Septic shock involves an acute hemodynamic failure characterized by systemic vasodilation that is induced by bacterial products including LPS from Gram-negative bacteria. Host immune factors, namely proinflammatory cytokines such as TNF, mediate LPS actions, and their main target seems to be the cardiovascular system.6 7
The survival response of SHR to endotoxic shock and its determinants is not known, although this acute inflammatory challenge interestingly targets both vascular and immune systems. We therefore examined the in vivo inflammatory responses induced by LPS in both SHR and normotensive WKY. Furthermore, we explored the effects of LPS in whole blood to evaluate the responses to LPS of the immune system in the 2 strains. We show here that SHR are greatly resistant to endotoxic shock and that this is associated with a lower production of the proinflammatory cytokines TNF and IL-6.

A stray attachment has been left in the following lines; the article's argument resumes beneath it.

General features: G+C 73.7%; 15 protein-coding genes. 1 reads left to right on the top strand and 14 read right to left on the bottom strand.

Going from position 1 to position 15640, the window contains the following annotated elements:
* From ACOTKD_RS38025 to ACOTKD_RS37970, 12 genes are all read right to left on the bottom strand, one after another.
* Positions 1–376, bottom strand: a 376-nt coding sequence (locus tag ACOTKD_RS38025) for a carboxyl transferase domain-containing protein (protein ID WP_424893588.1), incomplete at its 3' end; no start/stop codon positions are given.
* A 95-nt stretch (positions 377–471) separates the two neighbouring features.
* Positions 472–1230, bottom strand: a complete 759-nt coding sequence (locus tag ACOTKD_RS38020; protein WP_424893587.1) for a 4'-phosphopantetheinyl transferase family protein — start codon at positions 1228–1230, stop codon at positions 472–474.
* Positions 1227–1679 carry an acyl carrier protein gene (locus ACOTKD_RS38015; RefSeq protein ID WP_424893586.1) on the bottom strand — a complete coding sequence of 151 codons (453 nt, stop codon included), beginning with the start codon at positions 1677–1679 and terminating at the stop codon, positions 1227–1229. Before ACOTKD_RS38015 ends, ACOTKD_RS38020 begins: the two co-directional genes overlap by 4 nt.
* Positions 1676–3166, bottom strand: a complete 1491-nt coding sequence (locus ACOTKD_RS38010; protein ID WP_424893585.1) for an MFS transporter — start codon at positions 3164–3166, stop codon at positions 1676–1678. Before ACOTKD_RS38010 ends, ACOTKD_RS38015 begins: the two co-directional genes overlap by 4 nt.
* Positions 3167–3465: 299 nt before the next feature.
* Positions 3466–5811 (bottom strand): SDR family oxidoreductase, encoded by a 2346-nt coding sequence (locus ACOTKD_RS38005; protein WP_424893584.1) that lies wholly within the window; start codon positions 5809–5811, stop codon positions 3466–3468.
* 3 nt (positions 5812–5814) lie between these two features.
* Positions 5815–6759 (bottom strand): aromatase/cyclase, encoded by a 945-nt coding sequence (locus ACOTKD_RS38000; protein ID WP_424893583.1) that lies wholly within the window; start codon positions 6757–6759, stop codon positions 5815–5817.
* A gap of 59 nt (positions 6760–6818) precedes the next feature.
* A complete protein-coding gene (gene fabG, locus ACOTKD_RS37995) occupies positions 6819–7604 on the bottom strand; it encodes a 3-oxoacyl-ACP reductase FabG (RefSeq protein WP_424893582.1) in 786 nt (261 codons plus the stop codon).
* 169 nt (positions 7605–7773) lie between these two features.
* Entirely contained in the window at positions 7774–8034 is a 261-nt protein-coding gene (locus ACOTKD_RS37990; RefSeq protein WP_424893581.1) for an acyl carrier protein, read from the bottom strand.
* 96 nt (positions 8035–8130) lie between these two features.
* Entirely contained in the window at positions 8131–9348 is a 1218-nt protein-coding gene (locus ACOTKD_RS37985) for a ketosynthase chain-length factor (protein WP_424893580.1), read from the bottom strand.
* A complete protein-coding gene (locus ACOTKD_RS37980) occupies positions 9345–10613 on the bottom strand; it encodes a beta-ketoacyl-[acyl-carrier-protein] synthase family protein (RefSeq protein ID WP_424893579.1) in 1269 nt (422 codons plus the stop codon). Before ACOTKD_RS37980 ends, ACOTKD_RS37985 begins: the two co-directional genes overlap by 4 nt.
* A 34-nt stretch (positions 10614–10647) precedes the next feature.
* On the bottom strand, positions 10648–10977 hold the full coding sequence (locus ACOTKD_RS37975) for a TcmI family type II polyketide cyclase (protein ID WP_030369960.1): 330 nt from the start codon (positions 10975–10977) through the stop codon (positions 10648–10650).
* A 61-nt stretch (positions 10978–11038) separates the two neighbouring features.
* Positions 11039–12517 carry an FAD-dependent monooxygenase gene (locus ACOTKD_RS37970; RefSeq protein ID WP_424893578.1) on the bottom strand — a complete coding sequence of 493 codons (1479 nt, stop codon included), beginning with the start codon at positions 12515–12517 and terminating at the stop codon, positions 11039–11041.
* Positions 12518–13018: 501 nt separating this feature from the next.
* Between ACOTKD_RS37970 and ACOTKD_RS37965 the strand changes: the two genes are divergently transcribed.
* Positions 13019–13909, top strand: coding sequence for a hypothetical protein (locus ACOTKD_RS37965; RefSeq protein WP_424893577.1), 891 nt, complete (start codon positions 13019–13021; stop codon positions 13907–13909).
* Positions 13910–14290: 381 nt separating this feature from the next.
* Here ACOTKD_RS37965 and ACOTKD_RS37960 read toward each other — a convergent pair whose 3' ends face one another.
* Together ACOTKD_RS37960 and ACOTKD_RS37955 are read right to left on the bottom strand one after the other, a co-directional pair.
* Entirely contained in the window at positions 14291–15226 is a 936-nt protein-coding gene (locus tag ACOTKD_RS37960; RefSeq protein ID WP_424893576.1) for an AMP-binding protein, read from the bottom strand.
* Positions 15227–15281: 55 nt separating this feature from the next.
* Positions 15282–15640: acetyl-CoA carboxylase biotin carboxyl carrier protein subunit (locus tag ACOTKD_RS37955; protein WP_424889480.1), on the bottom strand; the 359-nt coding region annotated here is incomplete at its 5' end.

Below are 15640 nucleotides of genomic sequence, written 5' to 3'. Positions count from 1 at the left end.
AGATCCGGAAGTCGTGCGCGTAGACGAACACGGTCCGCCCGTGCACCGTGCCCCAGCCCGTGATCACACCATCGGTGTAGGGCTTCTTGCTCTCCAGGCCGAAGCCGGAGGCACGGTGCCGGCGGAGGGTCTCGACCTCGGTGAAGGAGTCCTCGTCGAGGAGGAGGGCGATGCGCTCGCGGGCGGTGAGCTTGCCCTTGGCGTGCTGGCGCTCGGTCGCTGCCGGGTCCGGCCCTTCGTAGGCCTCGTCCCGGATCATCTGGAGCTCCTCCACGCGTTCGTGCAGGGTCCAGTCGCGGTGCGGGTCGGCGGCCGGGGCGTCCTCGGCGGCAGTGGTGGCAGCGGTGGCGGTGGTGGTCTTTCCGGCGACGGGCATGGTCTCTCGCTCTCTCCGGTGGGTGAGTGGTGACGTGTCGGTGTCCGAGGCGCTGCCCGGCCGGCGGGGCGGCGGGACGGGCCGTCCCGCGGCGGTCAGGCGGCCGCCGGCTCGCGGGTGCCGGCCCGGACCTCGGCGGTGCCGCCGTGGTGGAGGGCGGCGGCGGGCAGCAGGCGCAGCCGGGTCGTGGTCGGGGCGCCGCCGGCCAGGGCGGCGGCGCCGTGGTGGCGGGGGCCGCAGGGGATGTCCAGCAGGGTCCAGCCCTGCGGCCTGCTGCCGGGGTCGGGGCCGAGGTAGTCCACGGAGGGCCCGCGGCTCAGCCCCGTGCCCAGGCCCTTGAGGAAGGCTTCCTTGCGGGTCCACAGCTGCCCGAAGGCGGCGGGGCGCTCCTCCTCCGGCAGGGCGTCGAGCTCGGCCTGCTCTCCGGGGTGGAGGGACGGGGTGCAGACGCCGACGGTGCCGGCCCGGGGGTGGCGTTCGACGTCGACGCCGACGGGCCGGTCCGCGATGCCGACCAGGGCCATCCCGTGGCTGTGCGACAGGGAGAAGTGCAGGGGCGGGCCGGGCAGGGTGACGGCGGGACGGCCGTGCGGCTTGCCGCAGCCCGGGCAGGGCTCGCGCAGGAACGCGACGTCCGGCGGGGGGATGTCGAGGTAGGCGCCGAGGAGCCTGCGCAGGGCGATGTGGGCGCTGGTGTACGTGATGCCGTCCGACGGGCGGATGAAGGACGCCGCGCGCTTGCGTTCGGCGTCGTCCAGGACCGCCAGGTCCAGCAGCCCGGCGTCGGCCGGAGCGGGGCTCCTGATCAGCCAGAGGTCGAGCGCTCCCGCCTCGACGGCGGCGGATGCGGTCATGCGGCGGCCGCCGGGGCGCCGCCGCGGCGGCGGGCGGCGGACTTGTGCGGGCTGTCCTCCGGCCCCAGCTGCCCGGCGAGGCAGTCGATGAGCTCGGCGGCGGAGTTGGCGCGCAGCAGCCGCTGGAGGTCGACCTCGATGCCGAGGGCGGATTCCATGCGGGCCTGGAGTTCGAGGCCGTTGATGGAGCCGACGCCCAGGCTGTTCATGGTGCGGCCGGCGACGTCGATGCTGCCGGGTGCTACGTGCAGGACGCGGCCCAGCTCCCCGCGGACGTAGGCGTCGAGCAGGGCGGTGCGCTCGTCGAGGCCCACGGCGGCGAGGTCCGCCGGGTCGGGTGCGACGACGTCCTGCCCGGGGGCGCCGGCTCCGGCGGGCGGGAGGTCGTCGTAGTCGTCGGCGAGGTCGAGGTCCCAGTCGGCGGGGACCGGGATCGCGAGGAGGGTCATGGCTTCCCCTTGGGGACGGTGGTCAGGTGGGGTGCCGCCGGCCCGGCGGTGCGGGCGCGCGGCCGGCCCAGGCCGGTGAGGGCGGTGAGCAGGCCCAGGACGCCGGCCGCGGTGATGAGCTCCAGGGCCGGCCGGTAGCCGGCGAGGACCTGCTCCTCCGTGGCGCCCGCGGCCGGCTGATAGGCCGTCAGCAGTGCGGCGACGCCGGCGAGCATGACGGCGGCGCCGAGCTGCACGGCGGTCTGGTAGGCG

Twelve-week-old male SHR and age-matched male normotensive WKY were used in these studies. These animals were purchased from IFFA-CREDO (Lyon, France) as specific pathogen-free animals and housed under a 12-hour light/dark cycle for 3 to 5 days after delivery, with food and water given ad libitum. Twelve-week-old male Wistar rats were also used in this study.
Ten 12-week-old SHR were given a hypotensive drug, hydralazine, in their drinking water over an 8-day period before LPS injection. Ten 8-week-old WKY were made hypertensive by placing a constricting clip with an internal diameter of 0.2 mm on the right renal artery (2K-1C rats). After 4 weeks, these hypertensive animals were used to study the response to LPS.
Animals were weighed, and their systolic BP was measured using the tail-cuff method (blood pressure recorder 8005, W&W Electronic).
Animals were cared for in accordance with the European Community standards on the care and use of laboratory animals (No. 00577).
Escherichia coli endotoxin 026:B6 (Difco Laboratories, Detroit, Mich) was dissolved in sterile, pyrogen-free saline and sonicated before use. The same lot was used for all experiments. LPS (10 mg/kg) was rapidly injected within 1 minute into the dorsal penile vein in animals under light ether anesthesia.